Use this URL to cite or link to this record in EThOS: http://ethos.bl.uk/OrderDetails.do?uin=uk.bl.ethos.713287
Title: On the mechanism of tool crater wear in titanium alloy machining
Author: Hatt, Oliver
Awarding Body: University of Sheffield
Current Institution: University of Sheffield
Date of Award: 2016
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Abstract:
Today the aerospace industry spends hundreds of millions of dollars on the machining of titanium alloy components. And with increasing aircraft orders, there is pressure to machine at higher production rates and develop more machinable alloys (e.g. TIMETAL® 54M, TMETAL® 407) without compromising titanium’s excellent mechanical properties. Increasing the tool life by a factor of minutes can have a dramatic effect on machining cost. Unlike steels, the same tool grade is used for all titanium alloy types from alpha to beta rich, with the latter being more difficult to machine. Diffusion dominated crater wear is the primary tool wear phenomena which has yet to be fully understood. This thesis demonstrates the application of a low cost diffusion couple technique which gives a strong indication of the complex reaction mechanisms occurring at the tool-chip interface during the machining of titanium alloys. These small scale tests have been validated with large scale dynamic machining trials and strong agreement has been observed. The results have allowed for hypotheses to be made over the reaction mechanisms behind tool crater wear underpinned by key observations in the literature. Such a testing regime can be incorporated into alloy design approaches to inform the industry e.g. TIMET and Rolls-Royce about the ‘machinability’ qualities at a much earlier stage before costly machining trials. Such a method will also aid tool manufacturers to tailor tool carbide grades as well as new coatings to specific alloy chemistries. This is the first time that small scale testing such as this has shown why different alloy chemistries exhibit different tool wear characteristics. The technique is now being developed further by the aerospace manufacturing supply chain including tool manufacturers and titanium alloy producers. It will be used to; (a) develop more machinable alloys at an earlier stage in the alloy design development and (b) match different titanium alloys to more appropriate tool materials and new coatings. As such this thesis should be of interest to a broad readership including mechanical engineers and materials scientists as well as the machining and manufacturing community.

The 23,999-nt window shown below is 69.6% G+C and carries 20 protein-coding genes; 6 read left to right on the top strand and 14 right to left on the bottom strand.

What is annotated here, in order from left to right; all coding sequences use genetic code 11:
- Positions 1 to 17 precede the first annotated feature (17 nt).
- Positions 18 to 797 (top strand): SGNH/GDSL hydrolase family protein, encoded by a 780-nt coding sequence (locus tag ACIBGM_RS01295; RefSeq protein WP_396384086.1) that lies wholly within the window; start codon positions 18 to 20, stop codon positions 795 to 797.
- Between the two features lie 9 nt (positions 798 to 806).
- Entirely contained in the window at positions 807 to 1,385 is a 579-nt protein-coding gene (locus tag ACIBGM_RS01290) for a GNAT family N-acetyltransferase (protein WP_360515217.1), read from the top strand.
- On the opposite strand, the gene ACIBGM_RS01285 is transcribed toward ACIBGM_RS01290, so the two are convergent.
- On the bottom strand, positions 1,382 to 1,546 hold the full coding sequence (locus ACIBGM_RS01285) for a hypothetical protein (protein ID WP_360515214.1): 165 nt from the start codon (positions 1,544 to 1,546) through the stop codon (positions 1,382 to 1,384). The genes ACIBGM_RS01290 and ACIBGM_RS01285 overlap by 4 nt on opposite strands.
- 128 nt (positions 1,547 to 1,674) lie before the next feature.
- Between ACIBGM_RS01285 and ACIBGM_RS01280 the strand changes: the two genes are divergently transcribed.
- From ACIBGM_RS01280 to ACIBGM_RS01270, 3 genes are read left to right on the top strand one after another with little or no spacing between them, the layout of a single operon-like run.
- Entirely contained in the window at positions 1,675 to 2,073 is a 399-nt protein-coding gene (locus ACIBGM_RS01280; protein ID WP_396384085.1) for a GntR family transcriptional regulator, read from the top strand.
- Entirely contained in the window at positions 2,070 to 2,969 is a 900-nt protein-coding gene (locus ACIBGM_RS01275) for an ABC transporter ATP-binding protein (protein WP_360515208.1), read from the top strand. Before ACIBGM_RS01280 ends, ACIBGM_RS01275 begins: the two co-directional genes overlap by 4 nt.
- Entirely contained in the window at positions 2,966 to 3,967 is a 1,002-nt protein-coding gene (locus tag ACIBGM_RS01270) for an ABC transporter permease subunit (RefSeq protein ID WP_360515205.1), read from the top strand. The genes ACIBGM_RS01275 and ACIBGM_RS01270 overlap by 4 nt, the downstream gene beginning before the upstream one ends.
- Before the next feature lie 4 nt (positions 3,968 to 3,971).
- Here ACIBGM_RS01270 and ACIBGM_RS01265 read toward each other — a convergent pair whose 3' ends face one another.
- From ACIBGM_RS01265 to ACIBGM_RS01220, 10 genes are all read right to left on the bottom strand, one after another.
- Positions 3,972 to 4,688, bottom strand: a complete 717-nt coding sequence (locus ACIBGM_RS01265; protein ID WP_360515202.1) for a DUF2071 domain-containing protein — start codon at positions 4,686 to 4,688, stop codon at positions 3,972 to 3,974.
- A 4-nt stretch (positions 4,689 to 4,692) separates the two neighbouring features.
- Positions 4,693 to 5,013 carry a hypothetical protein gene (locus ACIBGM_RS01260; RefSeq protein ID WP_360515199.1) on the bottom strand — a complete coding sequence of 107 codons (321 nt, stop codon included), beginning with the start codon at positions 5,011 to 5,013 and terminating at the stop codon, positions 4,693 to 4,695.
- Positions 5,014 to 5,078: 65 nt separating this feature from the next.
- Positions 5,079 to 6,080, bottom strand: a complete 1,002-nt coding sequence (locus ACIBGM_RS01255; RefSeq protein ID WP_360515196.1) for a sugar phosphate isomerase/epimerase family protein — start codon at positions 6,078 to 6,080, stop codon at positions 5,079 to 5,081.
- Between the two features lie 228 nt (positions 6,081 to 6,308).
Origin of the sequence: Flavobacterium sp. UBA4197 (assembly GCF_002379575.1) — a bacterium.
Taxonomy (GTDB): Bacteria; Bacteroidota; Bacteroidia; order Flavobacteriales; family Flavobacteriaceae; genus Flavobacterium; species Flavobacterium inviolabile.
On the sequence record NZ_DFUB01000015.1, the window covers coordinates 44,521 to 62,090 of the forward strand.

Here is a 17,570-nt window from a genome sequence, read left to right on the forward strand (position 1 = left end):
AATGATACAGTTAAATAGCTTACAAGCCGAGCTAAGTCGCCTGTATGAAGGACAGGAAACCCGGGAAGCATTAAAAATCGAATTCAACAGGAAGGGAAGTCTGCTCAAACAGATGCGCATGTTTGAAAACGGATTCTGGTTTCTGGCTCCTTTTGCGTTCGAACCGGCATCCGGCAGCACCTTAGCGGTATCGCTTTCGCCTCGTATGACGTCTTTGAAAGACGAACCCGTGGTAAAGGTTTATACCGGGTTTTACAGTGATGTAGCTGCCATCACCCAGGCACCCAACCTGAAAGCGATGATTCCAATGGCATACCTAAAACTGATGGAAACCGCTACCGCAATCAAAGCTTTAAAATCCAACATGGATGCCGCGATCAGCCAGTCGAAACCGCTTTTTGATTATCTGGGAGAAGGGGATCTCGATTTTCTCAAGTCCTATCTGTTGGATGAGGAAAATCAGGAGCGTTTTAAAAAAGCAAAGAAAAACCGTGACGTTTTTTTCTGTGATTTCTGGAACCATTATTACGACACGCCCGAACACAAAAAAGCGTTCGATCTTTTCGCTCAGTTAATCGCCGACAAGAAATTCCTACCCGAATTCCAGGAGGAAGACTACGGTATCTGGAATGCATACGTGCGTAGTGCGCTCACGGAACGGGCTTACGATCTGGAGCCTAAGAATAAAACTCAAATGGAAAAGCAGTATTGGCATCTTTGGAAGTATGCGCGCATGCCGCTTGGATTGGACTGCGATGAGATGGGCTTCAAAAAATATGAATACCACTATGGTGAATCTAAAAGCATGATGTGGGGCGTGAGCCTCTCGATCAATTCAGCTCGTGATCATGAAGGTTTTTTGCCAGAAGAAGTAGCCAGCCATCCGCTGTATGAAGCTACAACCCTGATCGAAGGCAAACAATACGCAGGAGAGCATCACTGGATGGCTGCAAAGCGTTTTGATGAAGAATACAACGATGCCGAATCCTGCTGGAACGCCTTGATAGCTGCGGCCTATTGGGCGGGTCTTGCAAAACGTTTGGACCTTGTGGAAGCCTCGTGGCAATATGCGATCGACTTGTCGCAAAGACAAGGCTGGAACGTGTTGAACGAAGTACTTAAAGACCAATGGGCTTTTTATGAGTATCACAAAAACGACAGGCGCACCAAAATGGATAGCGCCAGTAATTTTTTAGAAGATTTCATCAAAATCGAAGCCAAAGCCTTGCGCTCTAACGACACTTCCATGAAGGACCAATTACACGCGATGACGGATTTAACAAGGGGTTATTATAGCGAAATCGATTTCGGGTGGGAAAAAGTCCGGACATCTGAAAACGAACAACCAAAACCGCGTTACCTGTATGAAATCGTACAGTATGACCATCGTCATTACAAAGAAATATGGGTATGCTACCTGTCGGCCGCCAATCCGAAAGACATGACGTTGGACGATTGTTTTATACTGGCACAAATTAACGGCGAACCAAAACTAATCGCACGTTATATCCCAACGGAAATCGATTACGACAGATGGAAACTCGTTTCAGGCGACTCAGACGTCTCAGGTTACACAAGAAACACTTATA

Supervisor: Jackson, Martin Sponsor: Not available
Qualification Name: Thesis (D.Eng.) Qualification Level: Doctoral
EThOS ID: uk.bl.ethos.713287  DOI: Not available
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